Exploring the art of storytelling.
I would argue that Looking for Alaska is Josh Green’s best work (out of what I’ve read so far). His writing is absolutely beautiful and filled with imagery. Here are some of my favorite quotes from Looking for Alaska:
“You wake up one morning and God has forgiven you and you walk around squinting all day because you’ve forgotten how sunlight feels warm and rough against your skin like a kiss on the cheek from your dad…”
“…if people were rain, I was drizzle and she was a hurricane.”
“I sat in the back of the hatchback on the drive home…and fell asleep to the highway’s monotonous lullaby.”
“She lay on her side across two bales of hay, the afternoon light brightening the green in her eyes, her tan skin the last memory of fall.”
Looking for Alaska was told in first person, so we experienced everything through Pudge’s perspective. Because of that, the only information we received was what Pudge observed and was willing to share. We could never know what actually happened to Alaska because Pudge didn’t know. We didn’t know what Colonel or Takumi were thinking in regards to Alaska’s death because Pudge couldn’t get inside their heads. Eventually, we found out that Takumi had a crush on Alaska just like Pudge. This could have been a well-known fact, but it wasn’t obvious to Pudge. He was too concerned about what Alaska thought of him to even think that other people could share his same feelings for her. Green made the perfect choice in writing Looking for Alaska in first person. It is the only way the story could have been told in order to get across the message that he wanted to tell. This was Pudge’s story about his own personal experience.
The characters in Looking for Alaska played a lot of video games. However, because of Green’s diction, it was sometimes unclear as to whether they were actually playing video games or doing something else. Here are a few examples:
“I spent the next day in our room playing football on mute…”
“Six days later, four Sundays after the last Sunday, the Colonel and I were trying to shoot each other with paintball guns while turning 900s in a half pipe.”
Green should have made it more clear that they were playing video games and not football or paintball. I obviously caught on by the next sentence, but it was still a bit misleading.
In all of Green’s books I have read, his characters are very similar. They’re all metaphorical, well-read intellectual teenagers. Unfortunately, I have difficulty connecting to his characters because of this. They’re just too extreme for me–almost like caricatures. I can’t think of a single classmate from high school who was as literarily-inclined as Green’s characters.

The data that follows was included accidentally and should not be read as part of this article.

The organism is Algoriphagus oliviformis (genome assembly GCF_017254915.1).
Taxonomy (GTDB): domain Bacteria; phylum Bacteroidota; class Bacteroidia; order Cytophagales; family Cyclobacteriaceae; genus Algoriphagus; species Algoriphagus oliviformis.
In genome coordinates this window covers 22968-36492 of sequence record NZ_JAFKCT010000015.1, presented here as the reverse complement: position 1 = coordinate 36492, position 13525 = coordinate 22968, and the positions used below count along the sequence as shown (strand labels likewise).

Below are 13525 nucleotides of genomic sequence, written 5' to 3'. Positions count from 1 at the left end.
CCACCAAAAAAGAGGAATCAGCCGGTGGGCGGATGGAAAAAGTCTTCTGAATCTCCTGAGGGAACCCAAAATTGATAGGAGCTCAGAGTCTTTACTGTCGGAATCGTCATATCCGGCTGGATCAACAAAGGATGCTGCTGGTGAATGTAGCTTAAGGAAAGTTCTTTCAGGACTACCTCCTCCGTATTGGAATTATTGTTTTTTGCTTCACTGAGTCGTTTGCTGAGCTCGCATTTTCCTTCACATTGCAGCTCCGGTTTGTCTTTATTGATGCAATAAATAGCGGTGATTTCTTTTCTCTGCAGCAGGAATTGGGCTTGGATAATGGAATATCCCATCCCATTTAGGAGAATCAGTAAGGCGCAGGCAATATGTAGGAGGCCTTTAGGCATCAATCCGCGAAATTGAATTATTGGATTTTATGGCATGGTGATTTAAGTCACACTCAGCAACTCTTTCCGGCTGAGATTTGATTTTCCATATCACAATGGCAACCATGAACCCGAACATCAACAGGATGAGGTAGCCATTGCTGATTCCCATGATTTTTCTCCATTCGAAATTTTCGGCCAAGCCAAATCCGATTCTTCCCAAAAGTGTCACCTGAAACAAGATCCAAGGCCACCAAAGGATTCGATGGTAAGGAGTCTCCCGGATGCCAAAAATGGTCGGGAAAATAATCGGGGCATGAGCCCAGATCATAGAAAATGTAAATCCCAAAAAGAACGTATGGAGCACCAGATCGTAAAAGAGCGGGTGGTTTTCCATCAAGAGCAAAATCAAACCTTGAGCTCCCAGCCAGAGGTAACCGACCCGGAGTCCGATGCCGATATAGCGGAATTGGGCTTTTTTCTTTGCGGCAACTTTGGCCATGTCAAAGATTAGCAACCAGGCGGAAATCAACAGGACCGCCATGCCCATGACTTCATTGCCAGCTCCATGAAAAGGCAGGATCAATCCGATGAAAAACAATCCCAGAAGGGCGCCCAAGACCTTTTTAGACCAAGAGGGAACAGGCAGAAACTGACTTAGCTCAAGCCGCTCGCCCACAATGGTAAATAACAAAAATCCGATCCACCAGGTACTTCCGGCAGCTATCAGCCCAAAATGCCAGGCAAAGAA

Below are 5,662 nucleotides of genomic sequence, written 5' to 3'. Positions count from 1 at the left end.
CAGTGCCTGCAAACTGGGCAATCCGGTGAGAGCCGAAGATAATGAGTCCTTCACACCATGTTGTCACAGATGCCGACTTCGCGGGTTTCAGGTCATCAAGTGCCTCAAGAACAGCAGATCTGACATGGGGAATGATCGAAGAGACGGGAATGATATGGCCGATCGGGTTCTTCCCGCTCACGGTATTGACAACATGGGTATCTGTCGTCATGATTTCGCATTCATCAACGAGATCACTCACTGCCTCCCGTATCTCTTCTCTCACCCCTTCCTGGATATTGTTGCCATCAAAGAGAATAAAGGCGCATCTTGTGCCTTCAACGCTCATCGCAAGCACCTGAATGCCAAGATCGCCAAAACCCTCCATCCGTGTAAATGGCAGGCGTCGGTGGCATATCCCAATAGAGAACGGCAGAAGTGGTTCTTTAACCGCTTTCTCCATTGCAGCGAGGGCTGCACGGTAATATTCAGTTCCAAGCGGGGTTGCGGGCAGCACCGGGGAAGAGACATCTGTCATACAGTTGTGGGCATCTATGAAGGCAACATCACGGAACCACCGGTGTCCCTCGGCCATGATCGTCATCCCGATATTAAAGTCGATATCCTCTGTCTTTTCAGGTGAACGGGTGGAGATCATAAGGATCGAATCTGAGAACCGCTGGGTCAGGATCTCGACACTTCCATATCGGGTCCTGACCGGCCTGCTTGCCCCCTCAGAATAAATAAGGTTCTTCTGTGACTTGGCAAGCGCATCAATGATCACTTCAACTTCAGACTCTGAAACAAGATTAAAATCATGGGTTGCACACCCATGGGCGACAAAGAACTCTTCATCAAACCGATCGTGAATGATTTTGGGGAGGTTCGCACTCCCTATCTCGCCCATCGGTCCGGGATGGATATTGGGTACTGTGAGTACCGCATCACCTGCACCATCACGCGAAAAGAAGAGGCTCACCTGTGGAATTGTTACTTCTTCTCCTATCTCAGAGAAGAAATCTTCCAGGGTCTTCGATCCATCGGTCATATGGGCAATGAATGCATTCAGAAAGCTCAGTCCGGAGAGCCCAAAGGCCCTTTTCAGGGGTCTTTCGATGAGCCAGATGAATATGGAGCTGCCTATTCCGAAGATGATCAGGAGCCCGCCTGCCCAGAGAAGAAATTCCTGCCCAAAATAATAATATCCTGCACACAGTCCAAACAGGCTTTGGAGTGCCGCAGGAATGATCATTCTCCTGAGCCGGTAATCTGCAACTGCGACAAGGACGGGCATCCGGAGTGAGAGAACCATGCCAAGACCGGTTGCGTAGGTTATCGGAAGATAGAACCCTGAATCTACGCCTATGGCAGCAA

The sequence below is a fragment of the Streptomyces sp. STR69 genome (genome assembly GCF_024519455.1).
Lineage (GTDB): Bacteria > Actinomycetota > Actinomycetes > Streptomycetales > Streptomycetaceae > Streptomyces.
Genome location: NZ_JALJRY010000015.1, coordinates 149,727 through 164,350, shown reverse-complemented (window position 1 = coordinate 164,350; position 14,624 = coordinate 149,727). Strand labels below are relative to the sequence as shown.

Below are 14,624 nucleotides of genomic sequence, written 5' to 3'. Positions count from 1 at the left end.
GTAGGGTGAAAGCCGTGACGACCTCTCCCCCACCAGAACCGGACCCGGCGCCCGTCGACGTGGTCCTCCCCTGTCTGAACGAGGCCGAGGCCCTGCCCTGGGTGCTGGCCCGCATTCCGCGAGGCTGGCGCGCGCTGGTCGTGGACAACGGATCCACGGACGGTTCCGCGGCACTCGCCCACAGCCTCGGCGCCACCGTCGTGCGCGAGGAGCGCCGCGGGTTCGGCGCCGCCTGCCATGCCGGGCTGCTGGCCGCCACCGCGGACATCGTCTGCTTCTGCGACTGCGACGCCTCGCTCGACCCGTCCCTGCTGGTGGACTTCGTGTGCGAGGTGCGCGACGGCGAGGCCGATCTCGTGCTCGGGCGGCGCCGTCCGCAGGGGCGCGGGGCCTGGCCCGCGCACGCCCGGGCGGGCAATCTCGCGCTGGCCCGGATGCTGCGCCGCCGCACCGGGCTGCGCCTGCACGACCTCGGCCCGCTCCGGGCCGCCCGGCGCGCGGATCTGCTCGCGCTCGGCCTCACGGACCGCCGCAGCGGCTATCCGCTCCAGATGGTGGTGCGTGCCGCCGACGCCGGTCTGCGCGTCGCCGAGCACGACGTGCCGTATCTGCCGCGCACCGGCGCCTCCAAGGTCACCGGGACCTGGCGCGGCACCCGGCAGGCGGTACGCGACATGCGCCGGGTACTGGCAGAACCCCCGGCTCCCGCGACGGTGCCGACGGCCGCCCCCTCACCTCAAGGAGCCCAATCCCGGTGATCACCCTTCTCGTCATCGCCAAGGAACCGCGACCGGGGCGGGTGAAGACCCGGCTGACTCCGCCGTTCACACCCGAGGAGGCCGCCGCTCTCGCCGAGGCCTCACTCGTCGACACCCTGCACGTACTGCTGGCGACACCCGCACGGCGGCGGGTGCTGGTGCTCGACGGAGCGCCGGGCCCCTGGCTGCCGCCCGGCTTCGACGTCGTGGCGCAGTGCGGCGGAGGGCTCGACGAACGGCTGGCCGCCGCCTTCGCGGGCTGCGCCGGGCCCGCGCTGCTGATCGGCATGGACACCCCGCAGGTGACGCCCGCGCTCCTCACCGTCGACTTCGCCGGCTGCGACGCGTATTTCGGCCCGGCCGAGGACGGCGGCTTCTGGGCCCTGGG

To soften the blow, Green prepared us for Alaska’s death:
We did not say: Don’t drive. You’re drunk.
We did not say: We aren’t letting you in that car when you are upset.
We did not say: We insist on going with you.
We did not say: This can wait until tomorrow. Anything–everything–can wait.“
These words were clearly a warning, so I knew what was coming. Knowing this information beforehand funneled our attention to the aftermath of the accident and the grieving process rather than the accident itself. This was clever of Green. He not only sheltered his readers from the devastating news, but also guided us in the direction he wanted the story to unfold.
I like how Green kept Alaska’s prank a secret from the readers until the day came. Pudge was in cahoots, so he obviously knew of the plan, but he didn’t let it slip. This kept up the suspense leading up to the prank.
Unfortunately, the prank would have been impossible to pull off. Pudge and the gang lucked out in that the Eagle did not research the speaker they had suggested. Had the Eagle had any common sense and looked up the professor online, he would have found out that he didn’t exist. But this is a fictional story, so I guess common sense flew out the window in this circumstance.
In the end, the prank was not as grand as I expected. There was such a build up to it, but it didn’t live up to the hype. I wanted something more. A five minute strip tease just didn’t do it for me, but at least the characters were satisfied, and I guess that’s all that mattered to move the story forward.
My jaw dropped when we found out that Takumi was the last one to see Alaska alive. He felt just as guilty as Pudge and the Colonel. I empathized with him because his friends pushed him away. If only they knew that he was in the same boat as them. This was another great example of when the first person narration worked perfectly to tell the story.
We never really found out the truth about Alaska’s death, but I’m glad we didn’t. It was more realistic this way. This story was about friendship and grief. And in life, we can never get all the answers and there will always be more questions. We have to learn to live with the mystery and take advantage of the time that we have. Thank you, John Green for an excellent read!